They include dog trainer Marianne Peto, who comes by with Jackson, her golden retriever, twice a month to Nazareth House and twice a month to Anne’s House, and podiatrist Lenny Millereau, who looks after residents’ feet. They include Annie Delaney, who teaches yoga and mindfulness to residents of both houses, and plays guitar and sings for residents.

The volunteers “focus on the strengths of our residents, on who they are – not on their illnesses,” said Sheila Woodhouse, director of the Nazareth Community, and, in their way, “have changed the lives of our men and women.”

On a practical level, volunteers help alleviate the chronic financial stress that is de rigueur for a not-for-profit organization like Nazareth, “but most important is the impact on our residents. This is an incredible accomplishment.”

Chantal Bourassa, a 22-year-old McGill University dietetics student, worked in the kitchen at Nazareth House last summer on a federal grant, assisting cook Sandra McGee; then all through the school year she volunteered in the kitchen on Friday mornings. “The people here are very nice and appreciative of me helping, I really like cooking – and it was hard to go from being here full-time to not being here at all,” she said.

“I try to get to know their first names, and that means an awful lot to them – the idea that, when you go to talk to them after you haven’t seen them for a couple of weeks, they don’t have to introduce themselves.”

Cassandra Lynch, a shadow for adults with autism at Giant Steps, shadowed a client doing a work placement at Nazareth House last year and then returned last September as a volunteer: She is at Nazareth  House one evening a week, playing music for residents.

“I wanted to volunteer – and I missed the guys at the place,” she said. “They’re such a great group.”

Eighty-two-year-old Bernie MacDonald, who retired in 2006 from a career in construction and cost engineering, has been volunteering since at Nazareth House – going about helping in his own quiet way. He contributes financially and occasionally underwrites the cost of special meals for residents, such as the pre-Passover lunch they enjoyed in April of bagels, cream cheese, chopped liver and potato latkes.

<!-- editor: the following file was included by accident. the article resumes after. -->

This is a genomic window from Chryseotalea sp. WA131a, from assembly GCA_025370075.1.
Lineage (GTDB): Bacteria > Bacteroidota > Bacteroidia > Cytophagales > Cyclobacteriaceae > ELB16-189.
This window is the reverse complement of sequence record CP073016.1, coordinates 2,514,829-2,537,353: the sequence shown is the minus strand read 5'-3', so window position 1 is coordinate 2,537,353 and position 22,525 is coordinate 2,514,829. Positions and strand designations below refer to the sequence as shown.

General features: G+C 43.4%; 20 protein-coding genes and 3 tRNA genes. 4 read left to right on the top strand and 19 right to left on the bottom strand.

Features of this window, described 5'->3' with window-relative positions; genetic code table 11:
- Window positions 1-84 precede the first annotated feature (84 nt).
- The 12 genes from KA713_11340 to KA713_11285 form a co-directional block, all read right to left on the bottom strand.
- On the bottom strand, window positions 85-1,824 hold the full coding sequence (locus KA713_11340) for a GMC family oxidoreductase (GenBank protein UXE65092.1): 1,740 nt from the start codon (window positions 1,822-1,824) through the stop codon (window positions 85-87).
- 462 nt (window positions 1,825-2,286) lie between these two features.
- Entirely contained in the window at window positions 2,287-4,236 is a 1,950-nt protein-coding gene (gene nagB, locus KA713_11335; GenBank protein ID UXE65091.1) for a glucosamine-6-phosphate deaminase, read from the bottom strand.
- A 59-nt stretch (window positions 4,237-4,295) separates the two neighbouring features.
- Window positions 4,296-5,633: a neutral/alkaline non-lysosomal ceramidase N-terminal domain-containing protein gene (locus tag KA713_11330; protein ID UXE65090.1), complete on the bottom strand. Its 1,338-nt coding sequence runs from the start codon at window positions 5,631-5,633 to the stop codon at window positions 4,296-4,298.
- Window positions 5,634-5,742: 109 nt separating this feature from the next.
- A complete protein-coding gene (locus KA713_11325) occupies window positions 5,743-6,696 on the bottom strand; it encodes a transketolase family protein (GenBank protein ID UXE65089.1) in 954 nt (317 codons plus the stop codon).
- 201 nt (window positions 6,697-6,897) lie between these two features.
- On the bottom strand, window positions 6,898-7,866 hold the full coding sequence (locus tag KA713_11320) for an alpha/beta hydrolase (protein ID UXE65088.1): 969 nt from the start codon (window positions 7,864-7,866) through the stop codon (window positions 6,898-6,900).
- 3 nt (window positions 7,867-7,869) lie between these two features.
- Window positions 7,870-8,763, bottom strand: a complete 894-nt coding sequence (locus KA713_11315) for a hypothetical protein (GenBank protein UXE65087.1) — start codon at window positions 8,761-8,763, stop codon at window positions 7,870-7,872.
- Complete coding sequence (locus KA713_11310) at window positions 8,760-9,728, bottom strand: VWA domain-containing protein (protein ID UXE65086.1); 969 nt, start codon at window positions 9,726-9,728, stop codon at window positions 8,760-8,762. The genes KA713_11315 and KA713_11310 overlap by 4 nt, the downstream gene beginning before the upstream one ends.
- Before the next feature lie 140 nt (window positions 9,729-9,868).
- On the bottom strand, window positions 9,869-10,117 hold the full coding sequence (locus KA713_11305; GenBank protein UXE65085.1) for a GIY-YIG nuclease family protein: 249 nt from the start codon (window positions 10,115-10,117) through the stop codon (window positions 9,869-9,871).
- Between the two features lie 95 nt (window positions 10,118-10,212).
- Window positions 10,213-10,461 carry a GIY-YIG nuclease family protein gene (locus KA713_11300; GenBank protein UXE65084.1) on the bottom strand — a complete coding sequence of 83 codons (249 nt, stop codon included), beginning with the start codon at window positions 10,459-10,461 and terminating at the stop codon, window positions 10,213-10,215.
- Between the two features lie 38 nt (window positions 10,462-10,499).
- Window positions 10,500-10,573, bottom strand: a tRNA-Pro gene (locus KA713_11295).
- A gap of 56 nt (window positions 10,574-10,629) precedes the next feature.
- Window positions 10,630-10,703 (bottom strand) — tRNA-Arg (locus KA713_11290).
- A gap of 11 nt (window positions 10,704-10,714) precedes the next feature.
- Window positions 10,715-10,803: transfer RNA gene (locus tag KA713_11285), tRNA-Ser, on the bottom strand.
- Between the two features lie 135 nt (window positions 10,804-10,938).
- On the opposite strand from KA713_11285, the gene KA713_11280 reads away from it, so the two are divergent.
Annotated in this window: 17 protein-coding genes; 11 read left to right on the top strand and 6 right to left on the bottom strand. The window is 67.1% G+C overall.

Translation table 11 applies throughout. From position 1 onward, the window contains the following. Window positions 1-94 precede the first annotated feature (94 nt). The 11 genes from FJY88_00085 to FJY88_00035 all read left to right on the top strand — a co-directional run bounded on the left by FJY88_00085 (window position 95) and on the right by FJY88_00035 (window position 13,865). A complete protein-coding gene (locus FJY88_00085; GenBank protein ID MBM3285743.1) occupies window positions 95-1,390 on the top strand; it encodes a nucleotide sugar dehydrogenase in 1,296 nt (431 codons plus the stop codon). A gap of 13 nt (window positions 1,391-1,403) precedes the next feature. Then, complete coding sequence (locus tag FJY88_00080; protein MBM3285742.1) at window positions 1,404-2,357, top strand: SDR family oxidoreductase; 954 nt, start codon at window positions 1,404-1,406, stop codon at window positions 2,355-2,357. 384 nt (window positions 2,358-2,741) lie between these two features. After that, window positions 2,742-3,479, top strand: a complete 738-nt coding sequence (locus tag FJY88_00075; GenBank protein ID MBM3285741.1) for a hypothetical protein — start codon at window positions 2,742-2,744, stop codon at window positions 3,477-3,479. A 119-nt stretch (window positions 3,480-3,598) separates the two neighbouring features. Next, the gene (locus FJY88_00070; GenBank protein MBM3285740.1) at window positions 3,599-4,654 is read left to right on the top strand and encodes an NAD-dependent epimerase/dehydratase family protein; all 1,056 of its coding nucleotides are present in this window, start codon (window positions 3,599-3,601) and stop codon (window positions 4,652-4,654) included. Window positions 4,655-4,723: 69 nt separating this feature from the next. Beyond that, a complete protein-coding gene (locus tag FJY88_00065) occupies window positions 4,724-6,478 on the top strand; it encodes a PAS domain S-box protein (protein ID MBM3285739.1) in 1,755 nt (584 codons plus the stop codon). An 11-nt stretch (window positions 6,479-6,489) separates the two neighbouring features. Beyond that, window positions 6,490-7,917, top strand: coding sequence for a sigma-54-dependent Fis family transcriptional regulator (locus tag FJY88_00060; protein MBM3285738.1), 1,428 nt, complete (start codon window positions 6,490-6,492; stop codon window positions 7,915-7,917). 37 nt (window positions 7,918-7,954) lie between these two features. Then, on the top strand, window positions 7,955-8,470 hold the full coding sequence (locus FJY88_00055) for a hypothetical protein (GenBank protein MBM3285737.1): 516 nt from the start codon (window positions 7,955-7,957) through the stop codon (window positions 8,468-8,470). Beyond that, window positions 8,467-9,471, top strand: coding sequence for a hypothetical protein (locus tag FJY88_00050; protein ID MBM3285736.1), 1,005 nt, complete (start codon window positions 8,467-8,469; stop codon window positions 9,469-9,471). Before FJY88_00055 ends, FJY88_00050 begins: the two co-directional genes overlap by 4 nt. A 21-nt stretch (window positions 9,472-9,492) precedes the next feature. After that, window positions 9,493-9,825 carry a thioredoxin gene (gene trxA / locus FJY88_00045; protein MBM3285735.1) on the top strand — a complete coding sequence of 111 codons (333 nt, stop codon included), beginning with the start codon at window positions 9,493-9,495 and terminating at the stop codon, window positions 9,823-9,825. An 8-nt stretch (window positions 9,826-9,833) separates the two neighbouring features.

As well, MacDonald keeps an eye on the exterior of Nazareth House, going in early one morning each week to check that the parking lot out back is clear and garbage is removed. He pays for anti-slip rubber pads to be placed on the steps for winter and removed in spring. And he makes sure the fire escape is clear in winter and that the escape doors open properly; because the parking lot can be slippery, he provides salt.

“Some of the men spread the salt and two or three don’t mind keeping the stairs shovelled,” he said.

“I like to say hello and talk to the men,” he said. “I try to get to know their first names, and that means an awful lot to them – the idea that, when you go to talk to them after you haven’t seen them for a couple of weeks, they don’t have to introduce themselves.”

For MacDonald, volunteering at Nazareth House has been “a very humbling experience.” During his long career, “I never gave much thought to volunteering; I never gave much thought to the homeless. But in volunteering, I discovered a lot about them and I discovered a lot about myself.”


Nazareth House holds its 18th annual Father John Walsh fundraising golf tournament on June 13. Father Walsh is president of the Nazareth community board. Go to to learn more.